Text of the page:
Brooks bound over for trial | News

WAUKESHA — Darrell Brooks made his first court appearance on Friday, shortly after dozens of new charges were added to his case this week, in addition to the previous six counts of murder. He is now bound over to the process.

Brooks, 39, faces life in prison for each of the six counts of murder; he is accused of driving an SUV into the Waukesha Christmas Parade on November 21, killing six and injuring more than 60. In addition to the manslaughter charges, Brooks now faces more than 70 new charges. These include multiple cases of reckless first-degree safety compromise, hit and run resulting in death, domestic abuse through battery offenses and bail jumping.

The modified criminal complaint against Brooks with the new charges was filed on Wednesday.

Friday morning, Brooks appeared before Court Commissioner Kevin Costello, who had to take a long time just to read out the indictments and victims. The 26-letter alphabet was not enough to include anonymous names of the victims – the list started with “Victim A” and ended with “Victim PPP”.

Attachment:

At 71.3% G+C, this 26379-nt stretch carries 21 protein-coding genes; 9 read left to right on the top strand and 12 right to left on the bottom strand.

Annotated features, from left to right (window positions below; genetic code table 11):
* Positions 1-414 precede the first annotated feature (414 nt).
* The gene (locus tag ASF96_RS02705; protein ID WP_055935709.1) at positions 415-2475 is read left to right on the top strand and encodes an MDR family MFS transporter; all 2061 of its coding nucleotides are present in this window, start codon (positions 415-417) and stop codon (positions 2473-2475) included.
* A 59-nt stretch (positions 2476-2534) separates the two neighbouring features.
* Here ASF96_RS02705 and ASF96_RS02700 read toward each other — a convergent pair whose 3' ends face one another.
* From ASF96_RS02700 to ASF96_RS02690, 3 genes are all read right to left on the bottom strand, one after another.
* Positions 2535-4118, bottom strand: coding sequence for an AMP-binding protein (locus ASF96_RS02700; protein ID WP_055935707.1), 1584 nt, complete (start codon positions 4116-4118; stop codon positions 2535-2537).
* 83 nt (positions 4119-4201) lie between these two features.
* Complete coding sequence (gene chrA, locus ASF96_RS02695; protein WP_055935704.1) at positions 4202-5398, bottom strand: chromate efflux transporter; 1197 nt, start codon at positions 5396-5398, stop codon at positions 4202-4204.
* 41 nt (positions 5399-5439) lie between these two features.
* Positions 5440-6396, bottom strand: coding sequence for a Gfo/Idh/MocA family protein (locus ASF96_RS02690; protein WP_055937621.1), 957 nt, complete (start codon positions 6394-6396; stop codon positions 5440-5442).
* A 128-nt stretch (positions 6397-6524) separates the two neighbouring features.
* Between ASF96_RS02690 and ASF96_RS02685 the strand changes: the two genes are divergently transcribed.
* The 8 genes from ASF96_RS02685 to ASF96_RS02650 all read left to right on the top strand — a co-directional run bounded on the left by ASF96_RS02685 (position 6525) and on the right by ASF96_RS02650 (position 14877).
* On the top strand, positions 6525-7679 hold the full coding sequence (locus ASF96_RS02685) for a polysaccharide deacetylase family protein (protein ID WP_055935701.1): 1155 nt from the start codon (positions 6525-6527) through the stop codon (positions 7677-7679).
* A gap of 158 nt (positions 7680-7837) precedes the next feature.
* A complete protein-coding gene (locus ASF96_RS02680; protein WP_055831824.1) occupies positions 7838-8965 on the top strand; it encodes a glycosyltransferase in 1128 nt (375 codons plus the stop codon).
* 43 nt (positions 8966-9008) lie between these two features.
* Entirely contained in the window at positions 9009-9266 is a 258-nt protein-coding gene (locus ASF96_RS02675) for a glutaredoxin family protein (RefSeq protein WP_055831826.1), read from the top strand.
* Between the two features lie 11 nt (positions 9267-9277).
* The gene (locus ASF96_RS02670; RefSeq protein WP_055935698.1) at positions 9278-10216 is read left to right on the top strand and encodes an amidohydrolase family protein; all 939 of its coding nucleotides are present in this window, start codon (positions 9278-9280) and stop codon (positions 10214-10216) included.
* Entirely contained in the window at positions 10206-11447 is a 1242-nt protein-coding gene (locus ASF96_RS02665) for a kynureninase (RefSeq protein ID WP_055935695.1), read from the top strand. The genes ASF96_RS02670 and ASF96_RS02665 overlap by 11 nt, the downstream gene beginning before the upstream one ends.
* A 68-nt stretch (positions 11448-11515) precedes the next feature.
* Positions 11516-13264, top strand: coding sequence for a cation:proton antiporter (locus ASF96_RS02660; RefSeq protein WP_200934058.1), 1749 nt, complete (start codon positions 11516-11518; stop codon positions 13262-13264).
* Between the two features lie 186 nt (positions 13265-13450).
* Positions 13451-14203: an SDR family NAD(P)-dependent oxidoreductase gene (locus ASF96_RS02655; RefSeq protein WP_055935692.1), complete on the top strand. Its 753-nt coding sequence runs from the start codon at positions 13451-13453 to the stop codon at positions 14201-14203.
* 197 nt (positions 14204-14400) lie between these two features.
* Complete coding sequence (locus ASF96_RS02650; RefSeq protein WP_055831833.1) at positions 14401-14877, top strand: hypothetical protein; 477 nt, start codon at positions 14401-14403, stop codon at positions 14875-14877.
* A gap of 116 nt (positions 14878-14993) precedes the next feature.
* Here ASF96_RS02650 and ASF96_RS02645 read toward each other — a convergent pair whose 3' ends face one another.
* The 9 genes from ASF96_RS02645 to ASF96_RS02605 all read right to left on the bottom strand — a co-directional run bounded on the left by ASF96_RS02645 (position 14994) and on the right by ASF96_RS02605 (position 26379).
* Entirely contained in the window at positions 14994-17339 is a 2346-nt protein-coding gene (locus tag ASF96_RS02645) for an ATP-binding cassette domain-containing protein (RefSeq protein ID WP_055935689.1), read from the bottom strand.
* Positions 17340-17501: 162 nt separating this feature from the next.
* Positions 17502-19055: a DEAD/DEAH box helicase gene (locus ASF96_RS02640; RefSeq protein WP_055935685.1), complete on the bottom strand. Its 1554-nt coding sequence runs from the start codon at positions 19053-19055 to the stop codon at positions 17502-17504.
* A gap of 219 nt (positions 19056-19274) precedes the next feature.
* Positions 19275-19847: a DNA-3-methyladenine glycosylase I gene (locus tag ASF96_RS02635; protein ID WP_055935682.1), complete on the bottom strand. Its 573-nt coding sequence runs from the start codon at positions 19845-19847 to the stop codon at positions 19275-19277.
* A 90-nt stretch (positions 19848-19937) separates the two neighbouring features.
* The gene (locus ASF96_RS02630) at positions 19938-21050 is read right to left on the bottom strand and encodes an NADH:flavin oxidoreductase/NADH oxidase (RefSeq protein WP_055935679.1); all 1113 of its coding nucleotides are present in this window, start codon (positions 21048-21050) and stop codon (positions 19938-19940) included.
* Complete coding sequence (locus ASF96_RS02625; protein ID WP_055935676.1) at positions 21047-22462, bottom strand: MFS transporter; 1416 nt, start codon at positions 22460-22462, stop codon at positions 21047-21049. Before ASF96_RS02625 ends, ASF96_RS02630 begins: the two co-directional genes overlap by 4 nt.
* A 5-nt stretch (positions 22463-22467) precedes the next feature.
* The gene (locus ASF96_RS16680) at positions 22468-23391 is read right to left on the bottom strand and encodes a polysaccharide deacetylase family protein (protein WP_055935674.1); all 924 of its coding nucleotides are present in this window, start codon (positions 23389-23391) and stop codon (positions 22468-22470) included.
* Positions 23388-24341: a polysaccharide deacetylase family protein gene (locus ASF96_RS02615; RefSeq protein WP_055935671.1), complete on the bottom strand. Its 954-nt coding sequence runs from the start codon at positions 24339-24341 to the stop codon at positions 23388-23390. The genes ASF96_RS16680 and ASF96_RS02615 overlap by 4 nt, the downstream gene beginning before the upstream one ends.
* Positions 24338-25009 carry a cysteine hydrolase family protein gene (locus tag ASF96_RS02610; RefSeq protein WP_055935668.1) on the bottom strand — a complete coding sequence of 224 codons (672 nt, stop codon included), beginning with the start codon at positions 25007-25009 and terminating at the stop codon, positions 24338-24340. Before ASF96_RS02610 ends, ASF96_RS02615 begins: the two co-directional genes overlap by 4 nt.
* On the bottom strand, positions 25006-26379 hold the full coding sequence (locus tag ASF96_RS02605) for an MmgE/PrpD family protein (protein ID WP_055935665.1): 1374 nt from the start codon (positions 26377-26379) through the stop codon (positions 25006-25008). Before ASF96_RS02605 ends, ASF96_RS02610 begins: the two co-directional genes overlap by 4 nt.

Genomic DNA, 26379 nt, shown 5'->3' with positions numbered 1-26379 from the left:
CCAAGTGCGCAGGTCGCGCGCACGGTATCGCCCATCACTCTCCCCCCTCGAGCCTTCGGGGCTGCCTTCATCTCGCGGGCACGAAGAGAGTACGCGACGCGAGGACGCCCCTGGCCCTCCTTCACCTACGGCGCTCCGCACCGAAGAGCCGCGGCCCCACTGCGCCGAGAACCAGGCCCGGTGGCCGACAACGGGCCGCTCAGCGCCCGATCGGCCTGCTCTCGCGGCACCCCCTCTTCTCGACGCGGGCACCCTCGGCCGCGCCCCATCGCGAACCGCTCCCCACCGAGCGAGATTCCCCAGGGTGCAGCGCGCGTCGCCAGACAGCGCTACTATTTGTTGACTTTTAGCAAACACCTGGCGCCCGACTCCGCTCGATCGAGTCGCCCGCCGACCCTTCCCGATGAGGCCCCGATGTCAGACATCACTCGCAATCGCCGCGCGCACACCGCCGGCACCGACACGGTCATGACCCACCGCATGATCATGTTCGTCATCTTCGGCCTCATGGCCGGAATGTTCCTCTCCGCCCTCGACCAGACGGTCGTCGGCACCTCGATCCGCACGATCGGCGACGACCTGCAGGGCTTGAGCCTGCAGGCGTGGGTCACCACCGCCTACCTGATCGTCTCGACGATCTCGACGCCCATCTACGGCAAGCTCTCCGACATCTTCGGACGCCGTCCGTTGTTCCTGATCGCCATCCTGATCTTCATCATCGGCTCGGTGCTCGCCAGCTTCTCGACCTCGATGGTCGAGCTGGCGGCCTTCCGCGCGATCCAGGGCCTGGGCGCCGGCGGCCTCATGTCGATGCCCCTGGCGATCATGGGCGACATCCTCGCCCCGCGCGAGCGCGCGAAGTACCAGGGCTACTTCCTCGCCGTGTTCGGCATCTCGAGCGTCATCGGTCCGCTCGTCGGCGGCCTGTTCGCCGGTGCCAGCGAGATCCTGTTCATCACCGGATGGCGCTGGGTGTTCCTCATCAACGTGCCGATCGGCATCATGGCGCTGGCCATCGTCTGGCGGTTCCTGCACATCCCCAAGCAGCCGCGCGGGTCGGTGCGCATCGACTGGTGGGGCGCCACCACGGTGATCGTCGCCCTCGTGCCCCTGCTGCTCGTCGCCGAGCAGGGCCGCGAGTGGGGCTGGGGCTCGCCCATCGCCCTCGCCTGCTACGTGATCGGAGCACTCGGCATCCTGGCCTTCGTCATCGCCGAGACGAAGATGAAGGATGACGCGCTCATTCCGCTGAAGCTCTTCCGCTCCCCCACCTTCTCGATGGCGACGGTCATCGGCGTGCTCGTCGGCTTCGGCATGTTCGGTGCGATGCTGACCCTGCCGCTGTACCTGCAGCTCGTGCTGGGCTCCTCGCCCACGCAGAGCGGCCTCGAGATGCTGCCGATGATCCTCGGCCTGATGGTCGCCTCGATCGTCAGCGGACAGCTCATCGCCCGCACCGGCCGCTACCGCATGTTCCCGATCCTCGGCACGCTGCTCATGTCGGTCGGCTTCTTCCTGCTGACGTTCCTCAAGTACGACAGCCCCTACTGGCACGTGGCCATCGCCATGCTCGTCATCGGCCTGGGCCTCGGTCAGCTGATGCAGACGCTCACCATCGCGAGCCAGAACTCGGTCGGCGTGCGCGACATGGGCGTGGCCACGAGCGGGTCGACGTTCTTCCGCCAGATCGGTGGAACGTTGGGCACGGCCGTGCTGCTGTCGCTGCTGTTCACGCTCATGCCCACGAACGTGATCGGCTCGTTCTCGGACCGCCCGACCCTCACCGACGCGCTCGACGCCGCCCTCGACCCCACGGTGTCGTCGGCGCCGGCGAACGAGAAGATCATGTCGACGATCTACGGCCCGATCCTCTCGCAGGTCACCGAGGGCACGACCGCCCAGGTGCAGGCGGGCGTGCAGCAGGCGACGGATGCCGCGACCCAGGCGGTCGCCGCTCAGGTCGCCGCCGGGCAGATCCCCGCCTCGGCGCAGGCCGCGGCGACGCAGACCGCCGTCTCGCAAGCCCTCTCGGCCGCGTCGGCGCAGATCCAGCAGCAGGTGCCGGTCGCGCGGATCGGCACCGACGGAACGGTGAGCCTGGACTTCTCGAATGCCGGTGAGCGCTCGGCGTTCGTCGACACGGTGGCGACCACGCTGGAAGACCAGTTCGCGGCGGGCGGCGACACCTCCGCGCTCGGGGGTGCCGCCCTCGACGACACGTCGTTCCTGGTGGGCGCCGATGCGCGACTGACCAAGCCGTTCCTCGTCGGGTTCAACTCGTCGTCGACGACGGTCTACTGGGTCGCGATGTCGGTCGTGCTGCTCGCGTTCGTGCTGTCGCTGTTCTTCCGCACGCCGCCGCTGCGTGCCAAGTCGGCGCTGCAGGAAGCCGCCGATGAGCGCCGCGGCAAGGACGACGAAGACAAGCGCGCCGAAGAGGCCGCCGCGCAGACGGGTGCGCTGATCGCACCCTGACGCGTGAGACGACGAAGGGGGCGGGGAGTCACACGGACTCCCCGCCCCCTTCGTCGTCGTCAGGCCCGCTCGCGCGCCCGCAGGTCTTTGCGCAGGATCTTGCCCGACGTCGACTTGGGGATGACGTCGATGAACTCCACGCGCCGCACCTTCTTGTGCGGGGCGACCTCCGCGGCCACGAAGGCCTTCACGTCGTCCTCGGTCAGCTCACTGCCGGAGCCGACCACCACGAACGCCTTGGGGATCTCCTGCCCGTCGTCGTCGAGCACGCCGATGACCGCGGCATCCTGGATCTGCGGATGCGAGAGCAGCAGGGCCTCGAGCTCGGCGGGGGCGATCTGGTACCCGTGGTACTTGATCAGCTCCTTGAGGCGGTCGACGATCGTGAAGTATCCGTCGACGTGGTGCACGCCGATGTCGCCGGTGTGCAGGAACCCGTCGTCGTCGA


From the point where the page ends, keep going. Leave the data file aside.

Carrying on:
Waukesha County District Attorney Sue Opper appeared on behalf of the state Friday, while Attorney Anna Kees, a public defender, appeared on behalf of Brooks.

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Detective Thomas Casey of the Waukesha Police Department speaks during Darrell Brooks’ preliminary hearing at the Waukesha County Courthouse on Friday

Both Opper and Kees questioned Waukesha detective Thomas Casey. During testimony, Casey explained how he confronted Brooks on November 21 by stepping in front of the red Ford Escape and yelling at the driver to stop. “I pounded on the hood and yelled at the vehicle to stop, which it didn’t,” he said.

Opper asked if Casey, who tried to stop the vehicle on November 21, saw the driver. He replied he did. When asked to identify the driver, Casey said he was in the courtroom wearing a red inmate uniform — the same one Brooks wore.

As lead investigator, Casey said he reviewed video footage of the incident from multiple sources. “We have 65 different files, each containing different videos,” he said, adding that they came from citizens, businesses and some city cameras.

Opper asked how many people police said Brooks’ vehicle hit. “We’re at about 61 at this point,” Casey said. “Six of the people were fatally injured.” Deaths ranged in age from 8 years to 81 years. Those injured suffered injuries ranging from a road rash to fractured skulls and multiple injuries.